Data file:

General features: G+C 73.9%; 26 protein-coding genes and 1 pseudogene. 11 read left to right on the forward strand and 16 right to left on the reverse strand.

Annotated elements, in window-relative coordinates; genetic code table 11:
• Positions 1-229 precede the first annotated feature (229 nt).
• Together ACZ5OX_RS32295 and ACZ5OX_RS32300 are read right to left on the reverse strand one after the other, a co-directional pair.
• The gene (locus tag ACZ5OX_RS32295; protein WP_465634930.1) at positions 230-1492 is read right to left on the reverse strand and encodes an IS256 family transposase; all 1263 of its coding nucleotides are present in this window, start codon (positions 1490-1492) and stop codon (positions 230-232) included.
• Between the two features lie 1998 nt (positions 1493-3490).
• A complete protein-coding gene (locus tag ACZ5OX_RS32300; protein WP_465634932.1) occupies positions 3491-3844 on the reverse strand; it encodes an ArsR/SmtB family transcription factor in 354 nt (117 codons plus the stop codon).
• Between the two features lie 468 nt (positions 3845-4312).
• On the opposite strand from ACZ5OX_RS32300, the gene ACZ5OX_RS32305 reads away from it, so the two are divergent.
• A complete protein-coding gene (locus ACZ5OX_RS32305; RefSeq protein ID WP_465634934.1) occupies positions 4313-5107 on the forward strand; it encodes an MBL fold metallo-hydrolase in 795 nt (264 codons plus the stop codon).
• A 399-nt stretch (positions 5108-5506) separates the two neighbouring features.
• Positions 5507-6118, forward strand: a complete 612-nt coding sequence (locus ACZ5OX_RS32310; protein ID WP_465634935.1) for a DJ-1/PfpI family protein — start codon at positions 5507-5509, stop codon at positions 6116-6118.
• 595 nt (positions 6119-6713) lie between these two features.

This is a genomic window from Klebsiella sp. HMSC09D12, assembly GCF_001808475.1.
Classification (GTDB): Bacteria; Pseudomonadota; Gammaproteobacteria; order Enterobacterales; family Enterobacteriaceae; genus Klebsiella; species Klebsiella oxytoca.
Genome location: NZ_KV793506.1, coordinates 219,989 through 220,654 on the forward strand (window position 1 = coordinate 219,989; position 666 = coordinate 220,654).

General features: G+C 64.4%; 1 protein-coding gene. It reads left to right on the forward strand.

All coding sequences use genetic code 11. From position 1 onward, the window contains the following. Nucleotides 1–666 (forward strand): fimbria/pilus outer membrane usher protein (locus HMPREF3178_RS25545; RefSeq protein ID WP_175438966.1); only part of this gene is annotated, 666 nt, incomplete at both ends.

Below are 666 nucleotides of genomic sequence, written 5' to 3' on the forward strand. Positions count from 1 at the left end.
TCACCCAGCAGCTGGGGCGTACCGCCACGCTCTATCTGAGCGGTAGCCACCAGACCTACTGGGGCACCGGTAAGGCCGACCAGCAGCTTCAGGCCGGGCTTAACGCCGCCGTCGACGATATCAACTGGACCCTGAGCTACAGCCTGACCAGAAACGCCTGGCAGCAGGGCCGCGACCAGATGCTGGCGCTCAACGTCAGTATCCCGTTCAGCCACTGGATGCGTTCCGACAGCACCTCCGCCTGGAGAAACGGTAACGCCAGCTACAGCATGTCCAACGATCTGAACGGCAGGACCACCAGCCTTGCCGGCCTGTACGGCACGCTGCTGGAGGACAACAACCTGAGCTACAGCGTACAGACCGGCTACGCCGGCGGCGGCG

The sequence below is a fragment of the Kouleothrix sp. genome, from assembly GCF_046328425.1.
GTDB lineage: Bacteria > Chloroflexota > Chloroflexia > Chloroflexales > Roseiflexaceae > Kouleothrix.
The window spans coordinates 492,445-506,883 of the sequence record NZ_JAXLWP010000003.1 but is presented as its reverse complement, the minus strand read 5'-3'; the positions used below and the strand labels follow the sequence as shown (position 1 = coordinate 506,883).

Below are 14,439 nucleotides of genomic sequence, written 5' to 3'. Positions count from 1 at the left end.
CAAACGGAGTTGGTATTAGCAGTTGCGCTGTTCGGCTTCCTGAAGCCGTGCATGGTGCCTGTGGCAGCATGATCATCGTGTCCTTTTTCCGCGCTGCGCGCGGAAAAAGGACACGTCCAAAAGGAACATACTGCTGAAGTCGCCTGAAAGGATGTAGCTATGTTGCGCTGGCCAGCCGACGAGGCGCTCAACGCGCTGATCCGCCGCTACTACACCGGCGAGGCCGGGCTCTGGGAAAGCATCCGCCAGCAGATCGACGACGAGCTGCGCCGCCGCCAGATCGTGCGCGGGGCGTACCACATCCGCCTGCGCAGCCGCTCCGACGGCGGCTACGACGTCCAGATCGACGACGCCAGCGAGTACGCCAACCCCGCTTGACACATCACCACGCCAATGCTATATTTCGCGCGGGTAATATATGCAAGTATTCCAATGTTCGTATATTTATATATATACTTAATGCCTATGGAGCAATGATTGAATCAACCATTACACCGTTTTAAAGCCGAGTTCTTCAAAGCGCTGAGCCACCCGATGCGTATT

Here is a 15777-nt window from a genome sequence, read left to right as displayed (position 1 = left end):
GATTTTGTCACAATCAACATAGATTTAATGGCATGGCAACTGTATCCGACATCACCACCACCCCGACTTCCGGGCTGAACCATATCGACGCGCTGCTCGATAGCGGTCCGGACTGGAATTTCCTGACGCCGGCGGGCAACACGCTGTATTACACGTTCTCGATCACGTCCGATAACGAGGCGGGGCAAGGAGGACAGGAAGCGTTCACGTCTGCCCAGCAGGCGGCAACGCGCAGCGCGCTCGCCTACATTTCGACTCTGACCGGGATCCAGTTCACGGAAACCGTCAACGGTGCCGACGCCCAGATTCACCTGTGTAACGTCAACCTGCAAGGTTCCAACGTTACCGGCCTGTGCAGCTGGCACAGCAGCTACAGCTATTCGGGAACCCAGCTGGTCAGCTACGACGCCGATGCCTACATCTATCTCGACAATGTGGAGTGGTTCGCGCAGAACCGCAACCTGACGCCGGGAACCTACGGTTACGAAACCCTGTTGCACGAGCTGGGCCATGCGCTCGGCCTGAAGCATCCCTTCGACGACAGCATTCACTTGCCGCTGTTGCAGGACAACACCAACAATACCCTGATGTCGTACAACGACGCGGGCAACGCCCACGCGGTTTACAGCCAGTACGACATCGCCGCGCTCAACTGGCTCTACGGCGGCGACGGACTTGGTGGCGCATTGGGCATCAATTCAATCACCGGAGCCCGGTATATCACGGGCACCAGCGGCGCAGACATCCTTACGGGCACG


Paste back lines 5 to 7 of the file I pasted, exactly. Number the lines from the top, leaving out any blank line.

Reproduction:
• The gene (locus tag ACZ5OX_RS32295; protein WP_465634930.1) at positions 230-1492 is read right to left on the reverse strand and encodes an IS256 family transposase; all 1263 of its coding nucleotides are present in this window, start codon (positions 1490-1492) and stop codon (positions 230-232) included.
• Between the two features lie 1998 nt (positions 1493-3490).
• A complete protein-coding gene (locus tag ACZ5OX_RS32300; protein WP_465634932.1) occupies positions 3491-3844 on the reverse strand; it encodes an ArsR/SmtB family transcription factor in 354 nt (117 codons plus the stop codon).